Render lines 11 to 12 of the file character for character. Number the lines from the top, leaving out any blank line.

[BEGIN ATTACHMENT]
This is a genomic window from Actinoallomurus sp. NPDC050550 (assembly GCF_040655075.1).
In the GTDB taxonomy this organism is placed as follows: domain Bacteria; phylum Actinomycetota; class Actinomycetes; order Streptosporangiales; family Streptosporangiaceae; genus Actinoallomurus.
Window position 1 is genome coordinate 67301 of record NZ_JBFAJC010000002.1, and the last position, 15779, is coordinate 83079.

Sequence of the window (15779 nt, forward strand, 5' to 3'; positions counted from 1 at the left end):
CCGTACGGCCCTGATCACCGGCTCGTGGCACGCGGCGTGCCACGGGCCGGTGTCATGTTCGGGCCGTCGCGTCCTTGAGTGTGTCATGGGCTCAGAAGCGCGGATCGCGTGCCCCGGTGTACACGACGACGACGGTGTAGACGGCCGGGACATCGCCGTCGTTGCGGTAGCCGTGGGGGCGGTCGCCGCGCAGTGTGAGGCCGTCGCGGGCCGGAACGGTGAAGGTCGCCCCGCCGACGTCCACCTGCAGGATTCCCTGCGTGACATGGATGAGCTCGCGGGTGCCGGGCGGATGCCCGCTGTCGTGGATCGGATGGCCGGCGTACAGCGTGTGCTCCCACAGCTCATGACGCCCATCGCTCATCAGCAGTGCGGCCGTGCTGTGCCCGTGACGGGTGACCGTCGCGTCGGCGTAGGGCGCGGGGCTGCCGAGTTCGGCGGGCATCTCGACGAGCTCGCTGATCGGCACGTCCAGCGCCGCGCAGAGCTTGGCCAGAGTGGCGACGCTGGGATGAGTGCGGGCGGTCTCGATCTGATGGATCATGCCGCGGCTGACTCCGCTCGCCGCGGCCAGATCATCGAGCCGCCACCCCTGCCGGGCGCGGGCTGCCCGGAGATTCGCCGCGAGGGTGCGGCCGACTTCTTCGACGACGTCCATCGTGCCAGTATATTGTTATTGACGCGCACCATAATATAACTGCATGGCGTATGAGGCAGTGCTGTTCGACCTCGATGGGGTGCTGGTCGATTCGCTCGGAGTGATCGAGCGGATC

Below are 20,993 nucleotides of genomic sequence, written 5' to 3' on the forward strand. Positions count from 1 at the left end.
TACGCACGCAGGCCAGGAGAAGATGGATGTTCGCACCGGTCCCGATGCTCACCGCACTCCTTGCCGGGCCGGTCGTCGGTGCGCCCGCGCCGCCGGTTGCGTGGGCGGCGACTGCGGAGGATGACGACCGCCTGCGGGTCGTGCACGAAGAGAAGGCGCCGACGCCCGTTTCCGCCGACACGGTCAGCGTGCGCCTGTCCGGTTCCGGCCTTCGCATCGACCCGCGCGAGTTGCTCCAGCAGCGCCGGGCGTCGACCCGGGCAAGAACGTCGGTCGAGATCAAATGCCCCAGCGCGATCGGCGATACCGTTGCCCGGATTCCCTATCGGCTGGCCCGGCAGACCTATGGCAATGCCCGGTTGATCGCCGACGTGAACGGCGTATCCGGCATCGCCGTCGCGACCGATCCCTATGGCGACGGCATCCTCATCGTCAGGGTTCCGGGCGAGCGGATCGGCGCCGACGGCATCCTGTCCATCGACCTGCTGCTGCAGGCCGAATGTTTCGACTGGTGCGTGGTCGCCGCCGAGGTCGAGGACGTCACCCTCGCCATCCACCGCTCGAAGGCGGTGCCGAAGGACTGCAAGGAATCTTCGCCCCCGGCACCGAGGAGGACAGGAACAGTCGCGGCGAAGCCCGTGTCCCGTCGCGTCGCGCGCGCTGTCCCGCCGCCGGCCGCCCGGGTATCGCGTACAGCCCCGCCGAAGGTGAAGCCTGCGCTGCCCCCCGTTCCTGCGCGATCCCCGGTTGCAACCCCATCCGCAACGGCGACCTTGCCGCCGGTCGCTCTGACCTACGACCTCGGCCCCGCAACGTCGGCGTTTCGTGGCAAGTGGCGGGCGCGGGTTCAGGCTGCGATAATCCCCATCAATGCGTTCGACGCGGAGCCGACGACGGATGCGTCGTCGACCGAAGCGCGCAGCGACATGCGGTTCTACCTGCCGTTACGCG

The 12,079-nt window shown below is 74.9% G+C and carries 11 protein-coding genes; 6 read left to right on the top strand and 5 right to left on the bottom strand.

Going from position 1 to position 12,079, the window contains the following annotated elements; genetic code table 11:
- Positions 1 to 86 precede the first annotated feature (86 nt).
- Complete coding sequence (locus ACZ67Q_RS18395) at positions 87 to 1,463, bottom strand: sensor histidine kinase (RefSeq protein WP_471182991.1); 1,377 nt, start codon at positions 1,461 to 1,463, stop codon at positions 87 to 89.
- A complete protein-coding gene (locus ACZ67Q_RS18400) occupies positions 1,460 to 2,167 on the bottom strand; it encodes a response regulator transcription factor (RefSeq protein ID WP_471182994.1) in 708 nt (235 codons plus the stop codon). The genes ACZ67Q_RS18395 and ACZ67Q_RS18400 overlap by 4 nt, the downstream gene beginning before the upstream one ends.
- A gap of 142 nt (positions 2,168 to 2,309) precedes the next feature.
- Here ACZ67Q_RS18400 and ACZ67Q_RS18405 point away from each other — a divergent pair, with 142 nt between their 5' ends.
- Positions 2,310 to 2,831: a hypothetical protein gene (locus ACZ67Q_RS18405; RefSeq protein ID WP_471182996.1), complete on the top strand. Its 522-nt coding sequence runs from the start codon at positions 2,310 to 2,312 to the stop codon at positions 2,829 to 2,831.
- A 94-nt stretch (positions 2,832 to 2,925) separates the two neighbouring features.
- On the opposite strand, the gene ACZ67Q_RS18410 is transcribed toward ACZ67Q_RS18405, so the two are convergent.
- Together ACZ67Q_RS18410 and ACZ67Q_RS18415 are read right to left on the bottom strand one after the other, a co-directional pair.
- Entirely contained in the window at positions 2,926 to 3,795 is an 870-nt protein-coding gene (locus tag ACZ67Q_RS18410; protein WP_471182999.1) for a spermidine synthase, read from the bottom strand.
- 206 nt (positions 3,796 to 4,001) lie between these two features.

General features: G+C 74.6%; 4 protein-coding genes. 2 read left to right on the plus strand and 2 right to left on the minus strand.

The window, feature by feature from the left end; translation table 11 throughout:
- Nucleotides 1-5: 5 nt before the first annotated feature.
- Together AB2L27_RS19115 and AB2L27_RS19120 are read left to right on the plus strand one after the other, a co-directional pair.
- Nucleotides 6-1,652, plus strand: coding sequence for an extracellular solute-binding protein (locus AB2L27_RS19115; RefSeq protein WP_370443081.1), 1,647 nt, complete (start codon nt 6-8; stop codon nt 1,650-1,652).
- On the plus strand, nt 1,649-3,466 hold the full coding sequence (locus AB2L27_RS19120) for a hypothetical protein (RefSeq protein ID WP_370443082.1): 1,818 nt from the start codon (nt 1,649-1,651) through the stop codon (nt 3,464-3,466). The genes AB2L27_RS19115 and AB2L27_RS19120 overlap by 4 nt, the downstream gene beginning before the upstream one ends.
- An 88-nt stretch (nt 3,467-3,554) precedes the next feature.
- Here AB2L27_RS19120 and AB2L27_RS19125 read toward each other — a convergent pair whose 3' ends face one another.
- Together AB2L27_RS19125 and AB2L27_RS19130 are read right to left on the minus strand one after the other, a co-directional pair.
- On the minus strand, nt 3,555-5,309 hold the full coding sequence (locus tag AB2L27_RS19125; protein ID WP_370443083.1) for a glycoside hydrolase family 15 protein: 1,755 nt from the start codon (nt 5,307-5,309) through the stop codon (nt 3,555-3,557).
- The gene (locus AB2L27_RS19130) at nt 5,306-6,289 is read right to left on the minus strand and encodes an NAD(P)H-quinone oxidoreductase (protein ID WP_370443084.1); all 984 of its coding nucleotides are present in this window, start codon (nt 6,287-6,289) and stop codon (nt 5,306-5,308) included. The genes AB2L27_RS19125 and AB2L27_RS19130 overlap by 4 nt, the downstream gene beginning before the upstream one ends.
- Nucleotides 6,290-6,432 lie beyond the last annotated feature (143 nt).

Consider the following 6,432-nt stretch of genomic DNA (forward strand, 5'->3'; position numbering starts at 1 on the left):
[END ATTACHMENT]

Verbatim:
- Complete coding sequence (locus ACZ67Q_RS18395) at positions 87 to 1,463, bottom strand: sensor histidine kinase (RefSeq protein WP_471182991.1); 1,377 nt, start codon at positions 1,461 to 1,463, stop codon at positions 87 to 89.
- A complete protein-coding gene (locus ACZ67Q_RS18400) occupies positions 1,460 to 2,167 on the bottom strand; it encodes a response regulator transcription factor (RefSeq protein ID WP_471182994.1) in 708 nt (235 codons plus the stop codon). The genes ACZ67Q_RS18395 and ACZ67Q_RS18400 overlap by 4 nt, the downstream gene beginning before the upstream one ends.